Scott Clarkson has served as a United States Bankruptcy Judge for the Central District of California since January, 2011. In addition, he is a prominent internation-al lecturer on one of the first bankruptcies in western history. His presentation will combine art and insolvency law to reveal insights into Dutch artist Rembrandt’s life (1606-69): his Amsterdam workshop, loves, real estate and art investing, fraudulent transfers, secret corporations and asset auctions.
November 8—Marlene Trestman
Bessie Margolin: An Unsung Crusader for Workers’ Rights
Marlene Trestman is a former special assistant to Maryland’s attorney general and a former law instructor at Loyola University of Maryland’s Sellinger Scohool of Busi-ness and Management. She is the biographer of Bessie Margolin, a U.S. Depart-ment of Labor attorney who argued 27 cases on workers’ rights before the U.S. Supreme Court, winning 25.
November 15—Radha Muthian
The Capital Area Food Bank: 30 Million Meals a Year and That’s Only the Begin-ning
Radha Muthiah currently serves as the CEO of the Capital Area Food Bank. Under her leadership, the food bank is developing programs and services that “bundle” food with education, skill development, financial literacy training, housing, health and more in order to change the lives of those the food bank serves. As CEO, Muthiah leads a team that distributes over 30 million meals of healthy food, directly and through a network of 450 partners, to more than 400,000 food insecure people in Washington each year.
November 22—Kim Williams
Lost Farms and Estates of Washington, DC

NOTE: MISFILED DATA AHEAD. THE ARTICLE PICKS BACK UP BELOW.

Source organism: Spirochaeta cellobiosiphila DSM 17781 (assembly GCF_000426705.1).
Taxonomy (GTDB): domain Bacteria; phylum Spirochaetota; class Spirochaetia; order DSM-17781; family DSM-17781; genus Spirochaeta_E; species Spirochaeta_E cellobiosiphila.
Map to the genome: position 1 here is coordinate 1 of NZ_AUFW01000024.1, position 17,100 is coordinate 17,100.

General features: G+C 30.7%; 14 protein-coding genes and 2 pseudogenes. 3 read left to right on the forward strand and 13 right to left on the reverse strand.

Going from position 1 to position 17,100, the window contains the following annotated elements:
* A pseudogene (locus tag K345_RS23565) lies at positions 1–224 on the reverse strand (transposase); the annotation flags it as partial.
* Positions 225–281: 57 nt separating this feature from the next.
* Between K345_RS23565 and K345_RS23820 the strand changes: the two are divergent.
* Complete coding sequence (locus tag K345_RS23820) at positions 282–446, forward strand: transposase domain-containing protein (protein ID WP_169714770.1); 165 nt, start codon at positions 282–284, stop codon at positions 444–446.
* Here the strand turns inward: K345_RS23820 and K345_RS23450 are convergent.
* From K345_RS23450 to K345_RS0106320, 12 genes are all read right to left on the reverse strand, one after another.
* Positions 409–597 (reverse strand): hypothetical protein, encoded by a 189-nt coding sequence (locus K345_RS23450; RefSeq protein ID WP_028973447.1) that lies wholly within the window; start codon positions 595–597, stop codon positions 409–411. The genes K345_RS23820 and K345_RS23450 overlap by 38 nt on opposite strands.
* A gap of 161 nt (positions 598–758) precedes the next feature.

Kim Williams is an architectural historian with over 25 years of experience re-searching historic buildings and places in the DC area. She currently serves as the National Register Coordinator for the DC Historic Preservation Office where she identifies and evaluates properties for listing in the DC Inventory of Historic Sites and the National Register of Historic Places. In the process, Kim has conducted large scale cultural re-sources surveys and has discovered more than 70 buildings, objects and remnants of buildings still standing from the city’s rural beginnings. In 2018, Kim published a book on the city’s rural heritage, Lost Farms and Estates of Washington, DC, the topic of today’s talk, and is currently working on another publication on the city’s historic alleyways and alley buildings.
December 6—William Kristol
A Conversation with a Conservative
William Kristol is a founding director of Defending Democracy Together, an educational and advocacy organization dedicated to defending America’s liberal democratic norms, principles, and institutions. Kristol has long been recognized as a leading participant in and analyst of American politics and has helped shape the national debate on issues ranging from American foreign policy to the meaning of American conservatism. He is the former chief of staff to Vice President Dan Quayle, editor at large of the late Weekly Standard, and frequent television commentator.
We thank the Lecture Committee and
all those who suggested and contacted speakers:
Paul Brown, Lesley Diaz (Staff Liaison), Chuck Edson,
Judith Havemann (Co-Chair), Lynne Heneson, Jeanne Kent, Mark Nadel (Co-Chair), Stan Newman, Diane Renfroe, Richard Ringell, Delbert Spurlock, and Ray Squitieri.